What's a showy and productive tree for Okanagan?

Discussion in 'Fruit and Nut Trees' started by rockandroller, Jul 4, 2020.

  1. rockandroller

    rockandroller Active Member

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    North Okanagan (formerly NB)
    I'm in the north Okanagan, and apples, peaches, and plums all grow well in my neighborhood. I have one protected corner of my yard, shielded from the elements by wood fences, and I am dreaming of one day having a twenty foot tall flowering tree grown up out of that corner, to beautify the neighborhood.

    The past couple of years I have tried to grow Magnolia trees there, first a yellow butterfly imported as rootstock from PEI, and then a local hardy favorite from the local nursery. This town is full of beautiful flowering Magnolia trees, lining all of the city streets!

    But no luck in my corner. The first got to six or eight flowers and an equal number of leaves the first year, but the second year the leaves curled and it died.

    Next (more mature $100 tree) did ok the first year, and I tried preventative treatment with copper spray, but it didn't help. Leaves all fell off, and it's dead now too ( was hopeful this spring, but no luck).

    Should I excavate deeply and remove all soil before trying another tree? Can I ameliorate the soil somehow? Or do I just have bad luck or bad tree karma??

    Every plant within three feet of this corner is THRIVING, including a very pesky invasive Chinese elm I have to cut back every year, huge lilac bushes, various other trees, grape vines... (Sigh)

    But so far no luck with Magnolia trees.

    And I am wondering if there is something else really showy that I can plant there. Ideally something that won't grow taller than twenty feet, since there is a 25kv transmission line right overhead...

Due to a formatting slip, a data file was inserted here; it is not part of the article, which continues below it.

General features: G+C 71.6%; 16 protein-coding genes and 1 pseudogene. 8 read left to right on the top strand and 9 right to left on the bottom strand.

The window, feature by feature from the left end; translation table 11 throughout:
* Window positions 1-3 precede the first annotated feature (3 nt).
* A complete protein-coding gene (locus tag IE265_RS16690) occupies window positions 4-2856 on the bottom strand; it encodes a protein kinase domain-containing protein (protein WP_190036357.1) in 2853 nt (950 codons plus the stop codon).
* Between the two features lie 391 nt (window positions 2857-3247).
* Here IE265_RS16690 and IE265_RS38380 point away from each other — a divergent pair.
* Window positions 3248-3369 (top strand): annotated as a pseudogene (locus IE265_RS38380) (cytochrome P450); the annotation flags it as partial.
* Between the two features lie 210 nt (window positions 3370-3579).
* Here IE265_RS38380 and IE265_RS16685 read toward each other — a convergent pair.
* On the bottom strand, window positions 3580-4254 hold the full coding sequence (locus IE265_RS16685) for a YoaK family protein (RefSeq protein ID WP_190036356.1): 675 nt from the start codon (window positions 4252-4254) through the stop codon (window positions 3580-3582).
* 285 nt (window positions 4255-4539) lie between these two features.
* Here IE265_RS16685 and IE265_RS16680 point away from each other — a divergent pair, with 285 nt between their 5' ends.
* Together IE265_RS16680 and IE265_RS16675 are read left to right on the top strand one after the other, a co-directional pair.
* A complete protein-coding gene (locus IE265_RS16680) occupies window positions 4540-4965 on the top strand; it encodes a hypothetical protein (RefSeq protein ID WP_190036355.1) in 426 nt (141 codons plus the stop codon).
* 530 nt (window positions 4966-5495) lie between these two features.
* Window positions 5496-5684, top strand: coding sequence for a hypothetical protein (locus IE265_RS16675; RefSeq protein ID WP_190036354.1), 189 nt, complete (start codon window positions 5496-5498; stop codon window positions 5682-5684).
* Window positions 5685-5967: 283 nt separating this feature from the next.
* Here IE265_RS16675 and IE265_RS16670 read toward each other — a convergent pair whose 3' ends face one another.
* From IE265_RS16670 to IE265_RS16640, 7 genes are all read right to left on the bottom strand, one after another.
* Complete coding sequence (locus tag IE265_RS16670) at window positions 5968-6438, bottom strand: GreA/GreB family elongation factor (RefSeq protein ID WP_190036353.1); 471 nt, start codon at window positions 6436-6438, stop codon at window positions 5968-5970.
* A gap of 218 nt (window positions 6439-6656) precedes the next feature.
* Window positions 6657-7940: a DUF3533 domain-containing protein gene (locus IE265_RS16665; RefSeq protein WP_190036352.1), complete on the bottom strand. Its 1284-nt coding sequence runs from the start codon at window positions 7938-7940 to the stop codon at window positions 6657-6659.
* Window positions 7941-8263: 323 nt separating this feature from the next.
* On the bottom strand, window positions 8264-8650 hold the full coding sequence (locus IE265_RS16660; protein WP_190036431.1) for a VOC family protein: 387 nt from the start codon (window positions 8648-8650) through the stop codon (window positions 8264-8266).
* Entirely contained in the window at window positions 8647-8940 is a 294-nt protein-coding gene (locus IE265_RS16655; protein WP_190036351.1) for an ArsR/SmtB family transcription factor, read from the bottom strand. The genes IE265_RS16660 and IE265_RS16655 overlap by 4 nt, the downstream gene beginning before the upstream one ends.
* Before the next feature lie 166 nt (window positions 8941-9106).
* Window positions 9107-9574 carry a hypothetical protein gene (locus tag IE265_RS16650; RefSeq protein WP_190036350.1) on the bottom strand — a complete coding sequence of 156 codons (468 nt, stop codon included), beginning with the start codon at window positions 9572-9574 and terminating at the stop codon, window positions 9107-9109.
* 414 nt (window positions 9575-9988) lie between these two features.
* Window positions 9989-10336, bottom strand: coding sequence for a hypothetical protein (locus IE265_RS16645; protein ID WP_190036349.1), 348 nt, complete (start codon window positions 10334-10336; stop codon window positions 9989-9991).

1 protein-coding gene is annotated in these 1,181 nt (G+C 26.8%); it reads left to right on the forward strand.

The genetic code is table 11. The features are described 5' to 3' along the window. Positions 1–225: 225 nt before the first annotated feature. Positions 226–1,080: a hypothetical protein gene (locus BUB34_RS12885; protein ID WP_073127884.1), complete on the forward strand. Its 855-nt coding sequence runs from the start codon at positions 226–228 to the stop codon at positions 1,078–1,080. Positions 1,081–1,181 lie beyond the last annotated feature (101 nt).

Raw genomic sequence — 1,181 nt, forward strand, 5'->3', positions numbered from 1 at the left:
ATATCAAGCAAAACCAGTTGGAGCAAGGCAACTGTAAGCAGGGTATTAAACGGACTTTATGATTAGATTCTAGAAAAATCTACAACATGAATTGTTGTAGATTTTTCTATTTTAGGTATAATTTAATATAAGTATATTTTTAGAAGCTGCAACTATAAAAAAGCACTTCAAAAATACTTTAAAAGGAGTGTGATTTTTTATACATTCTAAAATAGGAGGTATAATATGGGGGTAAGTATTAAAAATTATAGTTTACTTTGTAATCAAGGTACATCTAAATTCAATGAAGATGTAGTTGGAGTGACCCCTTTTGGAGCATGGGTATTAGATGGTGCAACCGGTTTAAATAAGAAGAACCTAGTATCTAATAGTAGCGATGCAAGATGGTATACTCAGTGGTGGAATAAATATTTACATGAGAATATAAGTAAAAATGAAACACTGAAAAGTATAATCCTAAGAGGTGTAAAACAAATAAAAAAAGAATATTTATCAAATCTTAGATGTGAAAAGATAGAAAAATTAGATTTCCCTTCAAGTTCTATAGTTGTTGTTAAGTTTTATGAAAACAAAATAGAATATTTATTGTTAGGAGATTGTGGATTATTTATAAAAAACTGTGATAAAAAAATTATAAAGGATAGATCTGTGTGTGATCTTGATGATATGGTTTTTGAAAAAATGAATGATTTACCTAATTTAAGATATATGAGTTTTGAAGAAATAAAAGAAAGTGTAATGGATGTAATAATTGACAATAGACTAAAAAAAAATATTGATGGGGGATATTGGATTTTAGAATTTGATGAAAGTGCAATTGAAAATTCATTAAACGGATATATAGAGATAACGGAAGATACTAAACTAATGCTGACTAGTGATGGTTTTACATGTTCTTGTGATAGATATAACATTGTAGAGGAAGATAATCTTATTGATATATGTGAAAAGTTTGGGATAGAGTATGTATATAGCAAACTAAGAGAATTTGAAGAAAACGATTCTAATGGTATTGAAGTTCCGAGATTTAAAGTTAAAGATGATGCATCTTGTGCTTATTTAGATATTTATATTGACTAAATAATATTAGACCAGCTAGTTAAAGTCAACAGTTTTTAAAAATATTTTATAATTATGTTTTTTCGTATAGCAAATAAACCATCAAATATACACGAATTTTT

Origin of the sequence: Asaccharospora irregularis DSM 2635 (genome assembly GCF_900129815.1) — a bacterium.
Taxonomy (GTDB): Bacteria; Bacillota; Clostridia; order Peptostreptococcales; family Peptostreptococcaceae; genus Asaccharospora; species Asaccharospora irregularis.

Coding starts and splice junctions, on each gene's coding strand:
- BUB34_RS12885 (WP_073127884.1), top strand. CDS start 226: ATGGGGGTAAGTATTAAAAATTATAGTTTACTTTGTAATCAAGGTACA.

Any suggestions?
  2. Acerholic

    Acerholic Esteemed Contributor Forums Moderator VCBF Cherry Scout Maple Society

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    Hampshire England Zone 8b UK
    Good morning @rockandroller, I'm looking at your post thinking that there is something wrong with the soil in that area of your garden. You seem to be a keen gardener who wants the best for your plants.
    Regarding Magnolias, you have chosen correctly as the conditions are right, shown by the trees growing everywhere in your neighbourhood. It is always best when planting a new garden to look around you to see what is successful.
    If you have not been in that house too long it might be worth asking your next door neighbours about some history of what was in that corner of the garden.
    I would not plant anything else there atm only to see it die until you get some history. The soil maybe contaminated for some reason and to excavate and replace with good topsoil might be your best chance of having the tree that you want in that area. Soil improvement will only lessen the problem slightly if indeed there is a problem.
    Some local authorities will carry out soil testing at a price, it might be worth enquiring with your local council about this.
    Magnolias like a lot of sun in moist free draining soil that has a PH of neutral or slightly acidic, so just under 7 is ideal. If they dry out they will die, but that does not mean water logging as this will cause root rot and death also. A check to see if you have these conditions is also worth while.
    Do not give up on having the tree of your dreams in that part of your garden, IMO it is not bad luck or bad tree karma.
    rockandroller likes this.

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